Is Inventory Included in the Final Value?

Is Inventory Included in the Final Value?

(6-7 minute read)

An SBA compliant business valuation should reflect the structure of the proposed purchase terms. If the subject company is a retailer/wholesaler or any business that carries significant inventory, an Asset Purchase will typically be structured as either:

Purchase Price including Inventory


Purchase Price plus Inventory

A Stock Purchase structure will typically include all inventory (as well as all other assets and liabilities).

If the purchase price includes inventory, the business valuation should include inventory as well. If inventory is in addition to the purchase price (i.e. inventory value will be determined at closing and purchased separately), the business valuation should not include inventory. Simply put, this is like comparing “apples to apples”.

In determining the final value, the Appraiser will analyze a Market Approach, based on taking valuation multiples from actual closed comparable transactions, and adjusting and applying those multiples to the subject business being valued.

In analyzing the Market Approach it is important to know if those comparable transaction multiples are derived from purchase prices including or excluding inventory.

Inventory Excluded From Multiple

Take a look at Sample #2 above, which sold for $420,000 (with $300,000 of Inventory sold in addition to the purchase price). Based on $120,000 of SDE, this comes to a Price to SDE multiple of 3.5x. Now let’s look at the database again, this time if multiples were calculated based on purchase prices that included inventory:

Inventory Included In Multiple

Under this way of calculating multiples, Sample #2 with a purchase price of $720,000 including inventory has a Price to SDE multiple of 6.0x. In fact, Sample #1 in the table above now has a lower multiple than Sample #2, despite being the stronger business – solely because Sample #2 carries a higher inventory balance. This shows that when the market approach is calculated with inventory included in the database transaction purchase prices, the valuation multiples are heavily impacted by the amount of inventory held by each company, and it is important to note that not every company will maintain similar inventory levels.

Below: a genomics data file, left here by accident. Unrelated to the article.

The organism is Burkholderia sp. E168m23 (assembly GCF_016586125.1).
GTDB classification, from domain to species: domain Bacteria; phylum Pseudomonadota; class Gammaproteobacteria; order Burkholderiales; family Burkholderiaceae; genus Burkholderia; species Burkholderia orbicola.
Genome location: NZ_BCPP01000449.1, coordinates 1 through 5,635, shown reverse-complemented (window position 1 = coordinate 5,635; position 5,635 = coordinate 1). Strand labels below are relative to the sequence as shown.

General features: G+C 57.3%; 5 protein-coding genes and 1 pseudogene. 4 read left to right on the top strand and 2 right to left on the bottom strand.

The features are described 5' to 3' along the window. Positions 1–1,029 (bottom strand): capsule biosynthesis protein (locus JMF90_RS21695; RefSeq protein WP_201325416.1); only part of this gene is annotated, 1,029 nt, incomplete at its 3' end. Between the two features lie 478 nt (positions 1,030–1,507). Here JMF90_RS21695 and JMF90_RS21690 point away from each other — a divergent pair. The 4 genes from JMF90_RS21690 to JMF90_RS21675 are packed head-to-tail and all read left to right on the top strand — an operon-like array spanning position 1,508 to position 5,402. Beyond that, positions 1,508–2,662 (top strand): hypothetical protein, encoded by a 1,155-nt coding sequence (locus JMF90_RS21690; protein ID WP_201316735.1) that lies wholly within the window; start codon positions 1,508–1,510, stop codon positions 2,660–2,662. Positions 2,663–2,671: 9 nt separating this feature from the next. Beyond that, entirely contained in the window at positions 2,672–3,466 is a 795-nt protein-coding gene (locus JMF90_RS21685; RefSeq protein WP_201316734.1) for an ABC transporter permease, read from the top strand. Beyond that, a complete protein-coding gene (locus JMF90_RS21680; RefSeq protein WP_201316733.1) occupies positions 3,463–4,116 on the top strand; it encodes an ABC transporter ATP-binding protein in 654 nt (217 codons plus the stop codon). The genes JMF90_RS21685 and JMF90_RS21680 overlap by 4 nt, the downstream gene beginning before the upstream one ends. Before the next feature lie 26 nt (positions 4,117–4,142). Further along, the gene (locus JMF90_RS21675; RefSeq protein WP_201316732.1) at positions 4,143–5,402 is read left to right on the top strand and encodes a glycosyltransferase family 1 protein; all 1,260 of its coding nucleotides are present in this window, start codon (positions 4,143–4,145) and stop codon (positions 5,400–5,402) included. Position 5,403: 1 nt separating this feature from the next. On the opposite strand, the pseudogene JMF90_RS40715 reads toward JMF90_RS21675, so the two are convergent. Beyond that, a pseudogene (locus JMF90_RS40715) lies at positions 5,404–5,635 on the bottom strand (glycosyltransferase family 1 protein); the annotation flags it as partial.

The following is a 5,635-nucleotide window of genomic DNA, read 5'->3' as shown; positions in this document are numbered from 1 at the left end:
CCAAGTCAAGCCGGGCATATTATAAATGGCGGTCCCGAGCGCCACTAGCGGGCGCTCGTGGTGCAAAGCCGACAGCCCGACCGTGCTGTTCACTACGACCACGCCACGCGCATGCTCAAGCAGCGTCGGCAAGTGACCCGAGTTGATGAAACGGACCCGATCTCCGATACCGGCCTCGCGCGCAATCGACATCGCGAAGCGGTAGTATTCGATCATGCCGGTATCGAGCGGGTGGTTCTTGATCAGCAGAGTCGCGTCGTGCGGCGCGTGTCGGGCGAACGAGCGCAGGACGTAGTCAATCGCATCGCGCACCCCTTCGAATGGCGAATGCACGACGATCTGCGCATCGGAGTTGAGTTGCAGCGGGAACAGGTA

Depending on the industry type, a business’s inventory balance could change month to month based on demand and seasonality. For example, a liquor store stocks up extra inventory the week before most holidays. Including the inventory in the purchase price used to calculate valuation multiple would under-value or over-value the liquor store significantly, or any inventory-heavy retail business for that matter, depending on when the inventory level was calculated (typically, the date of the interim balance sheet rather than the closing date).

In the example above, the same business (Sample #1) is shown twice, but with inventory counted on different dates. The earnings multiple is the same in both cases when inventory is accounted for separately. However, the earnings multiple changes significantly (solely based on the timing of the inventory count) when inventory is included in the earnings multiple calculation.
So what do you do when you’re reviewing a business valuation report and inventory seems to be included in the value? Ask the appraiser if the multiples that they used to calculate the Market Approach include inventory or not – if they include inventory, you will likely need to request an updated valuation if the inventory levels are significant and fluctuate regularly.
If you have any questions, please feel free to reach out to one of our appraisers or financial analysts to discuss.